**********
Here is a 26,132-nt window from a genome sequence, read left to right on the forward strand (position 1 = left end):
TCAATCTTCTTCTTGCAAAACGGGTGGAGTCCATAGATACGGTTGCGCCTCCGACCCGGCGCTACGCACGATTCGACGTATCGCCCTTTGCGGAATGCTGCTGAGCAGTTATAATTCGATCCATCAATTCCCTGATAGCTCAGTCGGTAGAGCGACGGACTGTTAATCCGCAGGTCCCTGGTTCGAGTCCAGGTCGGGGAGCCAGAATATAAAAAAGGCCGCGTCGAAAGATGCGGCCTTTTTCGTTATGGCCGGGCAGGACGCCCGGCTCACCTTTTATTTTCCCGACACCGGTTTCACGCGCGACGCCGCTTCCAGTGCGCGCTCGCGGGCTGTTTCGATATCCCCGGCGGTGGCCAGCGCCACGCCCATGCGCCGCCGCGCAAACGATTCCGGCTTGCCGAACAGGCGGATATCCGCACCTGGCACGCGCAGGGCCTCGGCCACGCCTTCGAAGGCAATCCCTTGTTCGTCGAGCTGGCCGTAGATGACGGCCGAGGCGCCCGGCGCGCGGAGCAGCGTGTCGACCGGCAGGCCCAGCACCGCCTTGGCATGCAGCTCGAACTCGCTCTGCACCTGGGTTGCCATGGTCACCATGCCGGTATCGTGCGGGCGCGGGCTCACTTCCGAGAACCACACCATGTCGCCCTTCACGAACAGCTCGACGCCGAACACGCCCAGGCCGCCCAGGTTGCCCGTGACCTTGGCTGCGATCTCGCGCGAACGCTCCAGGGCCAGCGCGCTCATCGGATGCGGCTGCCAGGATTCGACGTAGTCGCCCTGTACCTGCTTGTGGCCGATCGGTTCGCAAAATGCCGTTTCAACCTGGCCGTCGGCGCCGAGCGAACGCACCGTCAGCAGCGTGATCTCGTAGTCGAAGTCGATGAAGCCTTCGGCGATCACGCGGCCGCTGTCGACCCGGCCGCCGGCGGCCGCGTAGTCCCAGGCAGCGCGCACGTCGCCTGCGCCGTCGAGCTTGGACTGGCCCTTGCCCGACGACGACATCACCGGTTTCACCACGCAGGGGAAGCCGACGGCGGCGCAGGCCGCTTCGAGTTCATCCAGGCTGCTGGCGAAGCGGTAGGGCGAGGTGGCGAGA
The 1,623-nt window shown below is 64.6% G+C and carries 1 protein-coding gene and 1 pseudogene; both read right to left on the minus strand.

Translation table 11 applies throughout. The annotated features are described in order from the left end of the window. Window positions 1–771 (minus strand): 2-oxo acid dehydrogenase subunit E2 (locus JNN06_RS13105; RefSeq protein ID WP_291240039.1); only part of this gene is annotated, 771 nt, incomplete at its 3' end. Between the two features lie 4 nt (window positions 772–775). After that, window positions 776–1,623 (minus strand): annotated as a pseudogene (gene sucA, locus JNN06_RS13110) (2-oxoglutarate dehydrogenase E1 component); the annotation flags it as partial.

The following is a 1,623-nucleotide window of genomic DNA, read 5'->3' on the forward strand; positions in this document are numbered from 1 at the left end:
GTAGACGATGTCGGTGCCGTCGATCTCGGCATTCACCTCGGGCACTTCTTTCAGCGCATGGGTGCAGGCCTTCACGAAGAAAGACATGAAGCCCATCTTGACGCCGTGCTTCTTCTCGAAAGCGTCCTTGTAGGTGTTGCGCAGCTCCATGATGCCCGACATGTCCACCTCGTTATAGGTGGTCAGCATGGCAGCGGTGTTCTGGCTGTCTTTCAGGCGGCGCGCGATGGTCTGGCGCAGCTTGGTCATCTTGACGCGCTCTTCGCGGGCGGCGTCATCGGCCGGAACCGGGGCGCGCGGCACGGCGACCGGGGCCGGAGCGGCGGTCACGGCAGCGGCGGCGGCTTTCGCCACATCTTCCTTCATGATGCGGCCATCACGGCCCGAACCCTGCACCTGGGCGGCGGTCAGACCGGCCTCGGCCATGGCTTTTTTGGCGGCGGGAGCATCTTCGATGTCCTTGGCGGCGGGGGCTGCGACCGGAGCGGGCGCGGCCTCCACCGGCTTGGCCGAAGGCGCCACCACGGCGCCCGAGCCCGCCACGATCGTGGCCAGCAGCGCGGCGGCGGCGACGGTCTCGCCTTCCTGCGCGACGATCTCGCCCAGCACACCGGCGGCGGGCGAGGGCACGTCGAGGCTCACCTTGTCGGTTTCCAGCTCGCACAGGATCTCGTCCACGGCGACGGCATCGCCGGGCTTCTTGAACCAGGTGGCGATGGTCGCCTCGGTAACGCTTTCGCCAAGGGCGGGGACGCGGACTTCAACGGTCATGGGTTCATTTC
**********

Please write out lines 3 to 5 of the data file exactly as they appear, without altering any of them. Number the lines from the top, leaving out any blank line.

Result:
The 1,623-nt window shown below is 64.6% G+C and carries 1 protein-coding gene and 1 pseudogene; both read right to left on the minus strand.

Translation table 11 applies throughout. The annotated features are described in order from the left end of the window. Window positions 1–771 (minus strand): 2-oxo acid dehydrogenase subunit E2 (locus JNN06_RS13105; RefSeq protein ID WP_291240039.1); only part of this gene is annotated, 771 nt, incomplete at its 3' end. Between the two features lie 4 nt (window positions 772–775). After that, window positions 776–1,623 (minus strand): annotated as a pseudogene (gene sucA, locus JNN06_RS13110) (2-oxoglutarate dehydrogenase E1 component); the annotation flags it as partial.

The following is a 1,623-nucleotide window of genomic DNA, read 5'->3' on the forward strand; positions in this document are numbered from 1 at the left end: